Kitchen Designer - how much does it cost ?

TalkArtFunDayNovember 22, 2013

We are located in the SF Bay Area, CA. South Bay specifically.

Looking at redesigning our kitchen - about 30 linear feet in size, or approx 20'x20'.

We are trying to understand how much would hiring a professional designer cost - any estimates?

Also any recommendations for our geography?

We are very green to this process - the only place we thought of approaching thus far was HD and Lowes - but there's got to be other options out there.

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Ohhh, you have asked a loaded question here at GardenWeb! I believe most people would define a Kitchen Designer as someone who designs or helps design the layout of the kitchen and sells cabinetry. Their remuneration is often folded into the sale of the brands of cabinets they sell. They are not architects nor interior decorators, and in addition they don't usually sell appliances, granite/marble, or other kitchen accessories, though they sometimes do and they might have partnerships with businesses that do.

If you don't think you need an architect and you are mostly looking for ideas and help with the best layout within your existing space, then it's probably true you might only need a KD, as kitchen designers are referred to on here, rather than one of the other professionals. Others might correct me, but I have found from talking with several KDs that they all make a commission or percentage of the sale of cabinetry and none of the ones I've met with charges a separate fee.

As for where they are found--pretty much anyplace kitchen cabinets are sold. In fact even Home Depot has employees it calls Kitchen Designers--I've met with two, one was awful and the other was impressively thoughtful and knowledgeable and had some good ideas.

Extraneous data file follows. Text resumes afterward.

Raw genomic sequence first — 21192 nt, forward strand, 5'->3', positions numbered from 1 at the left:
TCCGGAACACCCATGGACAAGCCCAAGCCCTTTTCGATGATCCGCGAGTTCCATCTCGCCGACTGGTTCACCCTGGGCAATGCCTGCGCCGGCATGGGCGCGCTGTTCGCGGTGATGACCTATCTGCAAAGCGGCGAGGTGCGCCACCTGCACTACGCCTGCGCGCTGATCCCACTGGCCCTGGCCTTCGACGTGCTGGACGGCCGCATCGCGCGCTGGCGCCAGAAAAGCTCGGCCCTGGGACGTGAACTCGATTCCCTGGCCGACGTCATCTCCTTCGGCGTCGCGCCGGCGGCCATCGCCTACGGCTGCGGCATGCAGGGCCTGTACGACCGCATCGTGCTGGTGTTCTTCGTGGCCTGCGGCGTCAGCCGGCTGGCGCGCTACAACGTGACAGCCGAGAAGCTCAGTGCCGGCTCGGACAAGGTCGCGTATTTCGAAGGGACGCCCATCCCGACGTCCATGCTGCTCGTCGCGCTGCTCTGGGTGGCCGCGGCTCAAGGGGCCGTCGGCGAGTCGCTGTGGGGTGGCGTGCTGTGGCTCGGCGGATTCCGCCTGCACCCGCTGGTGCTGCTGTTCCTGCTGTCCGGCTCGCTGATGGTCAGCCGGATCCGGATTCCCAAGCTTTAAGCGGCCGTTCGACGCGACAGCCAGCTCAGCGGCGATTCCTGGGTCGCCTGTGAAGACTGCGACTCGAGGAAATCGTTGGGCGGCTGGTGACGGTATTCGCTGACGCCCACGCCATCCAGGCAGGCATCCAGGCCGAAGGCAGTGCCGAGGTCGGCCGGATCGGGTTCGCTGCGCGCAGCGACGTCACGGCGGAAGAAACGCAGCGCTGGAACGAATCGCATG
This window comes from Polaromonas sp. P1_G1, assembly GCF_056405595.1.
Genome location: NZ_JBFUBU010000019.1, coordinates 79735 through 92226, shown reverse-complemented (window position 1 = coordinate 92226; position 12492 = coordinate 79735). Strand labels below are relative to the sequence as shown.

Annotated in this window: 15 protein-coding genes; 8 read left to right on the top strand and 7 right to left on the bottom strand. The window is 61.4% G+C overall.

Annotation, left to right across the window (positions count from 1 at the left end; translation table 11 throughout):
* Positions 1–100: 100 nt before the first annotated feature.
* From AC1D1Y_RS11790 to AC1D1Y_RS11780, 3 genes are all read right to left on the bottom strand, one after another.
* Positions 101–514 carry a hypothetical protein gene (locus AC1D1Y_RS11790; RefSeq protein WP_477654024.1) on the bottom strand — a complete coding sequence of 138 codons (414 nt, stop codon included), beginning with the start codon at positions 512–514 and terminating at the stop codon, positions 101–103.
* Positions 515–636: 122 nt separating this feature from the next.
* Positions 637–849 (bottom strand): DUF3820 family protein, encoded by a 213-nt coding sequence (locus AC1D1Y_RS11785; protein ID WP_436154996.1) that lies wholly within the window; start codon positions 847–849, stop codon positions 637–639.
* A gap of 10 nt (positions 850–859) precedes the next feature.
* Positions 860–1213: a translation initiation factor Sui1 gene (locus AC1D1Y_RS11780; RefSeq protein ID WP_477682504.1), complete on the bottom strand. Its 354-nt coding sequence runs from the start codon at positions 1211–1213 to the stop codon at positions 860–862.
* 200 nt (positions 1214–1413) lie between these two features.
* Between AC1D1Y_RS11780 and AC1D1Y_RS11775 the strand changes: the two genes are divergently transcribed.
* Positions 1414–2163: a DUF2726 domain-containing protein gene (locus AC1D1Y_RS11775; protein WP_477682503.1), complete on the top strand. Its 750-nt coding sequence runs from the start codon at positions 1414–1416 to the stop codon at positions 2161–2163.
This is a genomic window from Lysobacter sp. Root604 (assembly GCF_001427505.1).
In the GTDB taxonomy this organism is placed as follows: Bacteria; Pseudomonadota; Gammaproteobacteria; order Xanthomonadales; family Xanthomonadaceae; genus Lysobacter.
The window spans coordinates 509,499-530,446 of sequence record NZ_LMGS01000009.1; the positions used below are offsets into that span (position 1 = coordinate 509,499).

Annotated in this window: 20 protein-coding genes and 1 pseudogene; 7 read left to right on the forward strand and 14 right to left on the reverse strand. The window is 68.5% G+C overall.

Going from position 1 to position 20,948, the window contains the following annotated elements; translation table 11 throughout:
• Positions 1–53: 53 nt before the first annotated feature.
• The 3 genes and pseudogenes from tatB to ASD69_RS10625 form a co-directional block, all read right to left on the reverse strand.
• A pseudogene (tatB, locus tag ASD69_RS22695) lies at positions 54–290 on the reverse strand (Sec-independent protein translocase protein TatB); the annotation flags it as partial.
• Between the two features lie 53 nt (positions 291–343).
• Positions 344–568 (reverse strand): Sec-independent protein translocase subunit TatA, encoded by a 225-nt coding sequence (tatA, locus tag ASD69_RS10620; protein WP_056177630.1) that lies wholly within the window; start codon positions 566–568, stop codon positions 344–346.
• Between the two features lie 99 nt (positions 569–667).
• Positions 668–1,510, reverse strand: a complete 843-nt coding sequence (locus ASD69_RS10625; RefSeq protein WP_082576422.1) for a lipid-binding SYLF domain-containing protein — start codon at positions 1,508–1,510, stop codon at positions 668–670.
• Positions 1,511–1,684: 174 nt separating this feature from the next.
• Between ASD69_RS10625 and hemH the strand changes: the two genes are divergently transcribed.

Please let us know more about your project--whether you are thinking of making any structural changes, moving any walls, have a good idea of what you want to do and just need help executing your plan or have no idea where to start.

Also, if you're still reading, I will say the fellow posters at GardenWeb are fantastic at coming up with ideas--it's sort of a collective Kitchen Design community here, and I'd bet if you uploaded a picture of your floorplan we could make suggestions that would rival those of the best KD out there!

    Bookmark   November 22, 2013 at 8:32AM
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I worked with an independent Interior Designer on our remodel. She charged $90 an hour. I live in Wisconsin, so you might pay more for somebody in the Bay Area.

She designed my cabinets and worked with the cabinet maker, and sourced the flooring, counters, etc. She could also work with any commercial line of cabinets if I wanted to go that route. My ID also sourced the GC for the install work.

It was a pretty smooth process since she had the relationships with the cabinet maker and contractors, and they were all used to working together.

    Bookmark   November 22, 2013 at 12:52PM
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It's like any other profession that charges fees - it runs the gamut from "free" (cough) to several thousands of dollars.

If you don't already know San Fran is a VERY expensive location for everything. Don't expect any bargains.

It just depends on how the project is structured, but a typical kitchen has around $500- $1250 in design work.